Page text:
Gerald R. Patterson, Ph.D. (1926–2016)
Gerald Patterson was a research scientist who significantly contributed to our understanding of coercive and antisocial behaviors in children. His work made him a pioneer in psychology, specifically in a theory of aggression, parent-training forms of intervention, and multiple-method measurement with emphasis on direct observation of family interaction. His books on parenting are still widely used by both parents and mental health professionals today.
Gerald Patterson attended Northland College in Ashland, Wisconsin, from 1946 to 1947 and Gustavus Adolphus College in St. Peters, Minnesota, from 1947 to 1948. He got both his Bachelor of Science and Master of Arts in Psychology from the University of Oregon, Eugene, in 1951. He later received his Ph.D. in Psychology in 1956 at the University of Minnesota, Minneapolis.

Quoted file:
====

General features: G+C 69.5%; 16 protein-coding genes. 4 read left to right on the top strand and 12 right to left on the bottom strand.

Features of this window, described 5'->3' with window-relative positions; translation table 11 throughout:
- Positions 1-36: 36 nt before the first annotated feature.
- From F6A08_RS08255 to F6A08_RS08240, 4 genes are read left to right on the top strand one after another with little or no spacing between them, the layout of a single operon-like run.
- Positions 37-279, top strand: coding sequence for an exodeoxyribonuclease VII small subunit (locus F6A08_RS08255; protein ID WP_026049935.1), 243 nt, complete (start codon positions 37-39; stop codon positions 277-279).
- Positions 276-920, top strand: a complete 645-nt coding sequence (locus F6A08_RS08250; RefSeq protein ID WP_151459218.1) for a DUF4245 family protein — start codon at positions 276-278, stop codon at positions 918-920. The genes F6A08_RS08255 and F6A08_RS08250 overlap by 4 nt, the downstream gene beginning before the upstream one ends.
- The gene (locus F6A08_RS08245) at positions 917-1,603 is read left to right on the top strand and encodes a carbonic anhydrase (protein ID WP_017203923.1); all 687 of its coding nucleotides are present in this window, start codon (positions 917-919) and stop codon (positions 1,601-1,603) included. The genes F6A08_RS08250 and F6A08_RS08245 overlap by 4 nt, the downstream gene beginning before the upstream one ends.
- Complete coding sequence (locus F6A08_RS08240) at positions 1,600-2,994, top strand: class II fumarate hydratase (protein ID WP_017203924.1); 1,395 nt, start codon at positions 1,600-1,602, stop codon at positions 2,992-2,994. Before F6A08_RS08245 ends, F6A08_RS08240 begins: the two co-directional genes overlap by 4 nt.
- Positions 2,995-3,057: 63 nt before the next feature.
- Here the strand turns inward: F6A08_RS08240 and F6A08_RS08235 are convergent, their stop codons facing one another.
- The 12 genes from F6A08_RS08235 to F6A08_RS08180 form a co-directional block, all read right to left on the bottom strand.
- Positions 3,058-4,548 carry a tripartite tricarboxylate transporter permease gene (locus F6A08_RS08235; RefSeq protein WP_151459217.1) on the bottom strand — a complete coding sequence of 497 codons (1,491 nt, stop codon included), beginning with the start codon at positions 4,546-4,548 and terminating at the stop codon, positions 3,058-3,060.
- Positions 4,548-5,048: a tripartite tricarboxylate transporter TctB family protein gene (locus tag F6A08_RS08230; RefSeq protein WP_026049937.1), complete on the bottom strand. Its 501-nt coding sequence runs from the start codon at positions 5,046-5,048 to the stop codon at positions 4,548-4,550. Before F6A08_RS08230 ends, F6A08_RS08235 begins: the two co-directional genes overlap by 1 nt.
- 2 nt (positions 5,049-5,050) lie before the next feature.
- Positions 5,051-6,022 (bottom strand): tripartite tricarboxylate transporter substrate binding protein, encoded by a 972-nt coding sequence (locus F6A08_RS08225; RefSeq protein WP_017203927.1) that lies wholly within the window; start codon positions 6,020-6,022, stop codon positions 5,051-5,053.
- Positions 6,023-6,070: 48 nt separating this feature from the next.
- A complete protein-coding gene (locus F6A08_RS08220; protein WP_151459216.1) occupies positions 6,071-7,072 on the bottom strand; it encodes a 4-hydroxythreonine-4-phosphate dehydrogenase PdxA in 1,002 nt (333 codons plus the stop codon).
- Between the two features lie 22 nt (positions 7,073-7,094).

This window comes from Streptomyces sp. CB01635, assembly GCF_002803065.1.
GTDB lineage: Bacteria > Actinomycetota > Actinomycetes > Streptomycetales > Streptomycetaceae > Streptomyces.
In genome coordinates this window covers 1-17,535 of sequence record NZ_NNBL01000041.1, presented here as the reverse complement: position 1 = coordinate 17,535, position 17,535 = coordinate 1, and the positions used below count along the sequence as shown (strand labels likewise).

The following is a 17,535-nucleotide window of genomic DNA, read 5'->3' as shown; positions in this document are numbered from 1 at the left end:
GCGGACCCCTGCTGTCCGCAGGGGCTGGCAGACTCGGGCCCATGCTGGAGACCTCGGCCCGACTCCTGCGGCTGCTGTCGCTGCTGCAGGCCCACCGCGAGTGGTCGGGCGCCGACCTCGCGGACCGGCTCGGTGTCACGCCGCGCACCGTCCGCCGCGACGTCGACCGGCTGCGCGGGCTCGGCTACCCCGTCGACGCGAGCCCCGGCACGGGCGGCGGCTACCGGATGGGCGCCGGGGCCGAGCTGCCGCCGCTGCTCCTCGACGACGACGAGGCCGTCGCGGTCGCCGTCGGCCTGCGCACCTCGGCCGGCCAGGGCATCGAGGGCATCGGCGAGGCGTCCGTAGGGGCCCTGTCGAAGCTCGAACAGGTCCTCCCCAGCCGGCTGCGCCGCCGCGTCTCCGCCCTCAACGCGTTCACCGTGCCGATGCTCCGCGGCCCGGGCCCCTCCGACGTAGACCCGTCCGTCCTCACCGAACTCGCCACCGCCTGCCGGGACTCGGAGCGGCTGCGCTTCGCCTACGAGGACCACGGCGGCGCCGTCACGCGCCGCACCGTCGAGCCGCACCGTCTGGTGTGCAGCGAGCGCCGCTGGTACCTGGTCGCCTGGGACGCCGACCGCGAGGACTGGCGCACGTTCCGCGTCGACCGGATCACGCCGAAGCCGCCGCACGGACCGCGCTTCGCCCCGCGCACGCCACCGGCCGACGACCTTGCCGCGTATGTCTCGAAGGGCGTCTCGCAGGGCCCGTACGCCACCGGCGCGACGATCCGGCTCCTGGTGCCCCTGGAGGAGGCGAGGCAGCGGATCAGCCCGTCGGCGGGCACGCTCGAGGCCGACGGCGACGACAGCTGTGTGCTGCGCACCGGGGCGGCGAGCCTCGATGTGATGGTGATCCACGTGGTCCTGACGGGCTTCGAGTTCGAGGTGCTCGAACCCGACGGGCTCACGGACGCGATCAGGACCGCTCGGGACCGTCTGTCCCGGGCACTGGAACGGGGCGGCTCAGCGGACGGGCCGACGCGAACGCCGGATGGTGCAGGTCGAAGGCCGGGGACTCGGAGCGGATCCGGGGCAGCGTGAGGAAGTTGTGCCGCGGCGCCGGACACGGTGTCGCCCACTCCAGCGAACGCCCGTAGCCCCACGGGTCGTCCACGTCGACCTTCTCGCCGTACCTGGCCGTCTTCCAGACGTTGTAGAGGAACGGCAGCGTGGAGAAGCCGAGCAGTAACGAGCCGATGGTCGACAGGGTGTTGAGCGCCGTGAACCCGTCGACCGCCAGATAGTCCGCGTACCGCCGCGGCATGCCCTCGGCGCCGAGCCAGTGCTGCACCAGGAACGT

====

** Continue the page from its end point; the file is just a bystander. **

Dr. Patterson started his career as an Instructor in Medical Psychology at the Psychiatric Institute of the...
- Patterson, G. R. (1971). Families: Application of social learning to family life. Champaign: Research Press (Also in Family Process, 1976, 15, 2, 265–273).Google Scholar
- Patterson, G. R. (1982). Coercive family process. Eugene: Castalia Publishing.Google Scholar
- Patterson, G. R., & Forgatch, M. S. (1987). Parents and adolescents: I. Living together. Eugene: Castalia Publishing Company.Google Scholar
- Patterson, G. R., Reid, J. B., & 1940- & Dishion, Thomas J & Oregon Social Learning Center. (1992). Antisocial boys. Eugene: Castalia.Google Scholar